As radiographic studies cannot exclude foreign body aspiration, children and adults who present acutely with a history consistent with foreign body aspiration (choking, sudden paroxysmal coughing) and any abnormal physical findings (wheezing, diminished breath sounds) should undergo bronchoscopy for removal of the presumed foreign body. With that presentation, there is no indication for additional studies. In the hands of experienced bronchoscopists, a tracheobronchoscopy has minimal risk and is associated with few complications.
At this time, most bronchoscopies for a suspected foreign body aspiration are performed as a rigid (open tube) bronchoscopy, so that the airway can be controlled and the patient ventilated as the foreign body is removed. The use of sophisticated optical grasping forceps, snares, Dormia stone basket,19-22 or Fogarty balloon23-27 allows removal in 97 to 99% of foreign bodies identified.
Some clinicians have used flexible bronchoscopy as an initial diagnostic technique in children who have a history suspicious for foreign body aspiration but do not have conclusive evidence of aspiration (ie, no findings on physical examination and normal or near-normal radiographs).16,28 Performed with local anesthesia, this flexible examination of the airway might obviate the need for general anesthesia and rigid bronchoscopy if the airway is normal. If a foreign body is identified, then rigid bronchoscopy is performed to remove the material. Others have disagreed with these recommendations, noting that extraction of the foreign body can be performed successfully with the flexible bronchoscope in up to 80% of the cases.29 However, these reported series are small and the authors, experienced in both flexible and rigid tracheobronchoscopy, were capable of performing rigid bronchoscopy if problems arose during attempts at flexible bronchoscopic extraction. At the present, in most centers, open tube bronchoscopy appears safer than the flexible bronchoscopy and is the preferred method for extraction of foreign bodies in the pediatric population.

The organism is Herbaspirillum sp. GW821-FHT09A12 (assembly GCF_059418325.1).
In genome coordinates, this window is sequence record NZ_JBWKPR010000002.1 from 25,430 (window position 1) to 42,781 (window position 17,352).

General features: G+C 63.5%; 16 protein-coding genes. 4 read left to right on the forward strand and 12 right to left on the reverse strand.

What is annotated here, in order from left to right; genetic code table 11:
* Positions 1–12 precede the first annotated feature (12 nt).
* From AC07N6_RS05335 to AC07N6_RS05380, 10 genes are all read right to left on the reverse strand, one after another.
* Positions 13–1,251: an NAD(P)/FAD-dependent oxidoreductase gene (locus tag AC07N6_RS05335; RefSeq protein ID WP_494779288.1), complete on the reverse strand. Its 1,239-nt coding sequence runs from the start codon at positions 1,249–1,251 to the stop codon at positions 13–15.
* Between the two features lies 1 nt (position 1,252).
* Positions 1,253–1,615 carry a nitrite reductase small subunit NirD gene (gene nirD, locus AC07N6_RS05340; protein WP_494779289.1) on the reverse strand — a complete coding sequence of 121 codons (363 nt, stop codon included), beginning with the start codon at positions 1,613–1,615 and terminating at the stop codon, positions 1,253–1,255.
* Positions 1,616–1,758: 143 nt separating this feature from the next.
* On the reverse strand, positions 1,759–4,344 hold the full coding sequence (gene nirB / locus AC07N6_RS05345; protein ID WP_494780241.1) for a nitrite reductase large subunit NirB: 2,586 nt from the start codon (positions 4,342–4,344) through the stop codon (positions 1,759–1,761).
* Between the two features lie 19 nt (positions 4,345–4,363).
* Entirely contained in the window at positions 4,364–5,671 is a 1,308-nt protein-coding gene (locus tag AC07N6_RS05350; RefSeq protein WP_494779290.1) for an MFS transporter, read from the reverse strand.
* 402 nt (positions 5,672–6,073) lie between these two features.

In adults, both flexible bronchoscopy and rigid bronchoscopy have been used successfully to remove foreign bodies.30-33 The flexible bronchoscope may mitigate the need for general anesthesia for extraction of the foreign body, but like the pediatric patient, there is greater risk with the use of this technique if the foreign body is lost. Several groups, most notably the Mayo group, have used flexible bronchoscopy in adults and children with success.
Currently, the flexible bronchoscope allows a more limited choice of instrumentation, its diameter is more likely to obstruct the airway (particularly in pediatric patients), and it may not be as well suited as the rigid bronchoscope for retrieval and extraction of foreign bodies.34 We feel that the rigid bronchoscope allows a greater margin of safety and prefer this technique to the use of flexible bronchoscopy in children and adults. Flexible bronchoscopy has some advantage over rigid bronchoscopy in its ability to retrieve more distal tracheobronchial foreign bodies. Flexible bronchoscopy should also be considered in those patients who have cervical or maxillofacial trauma, who are intubated and in whom there is concern for aspiration.35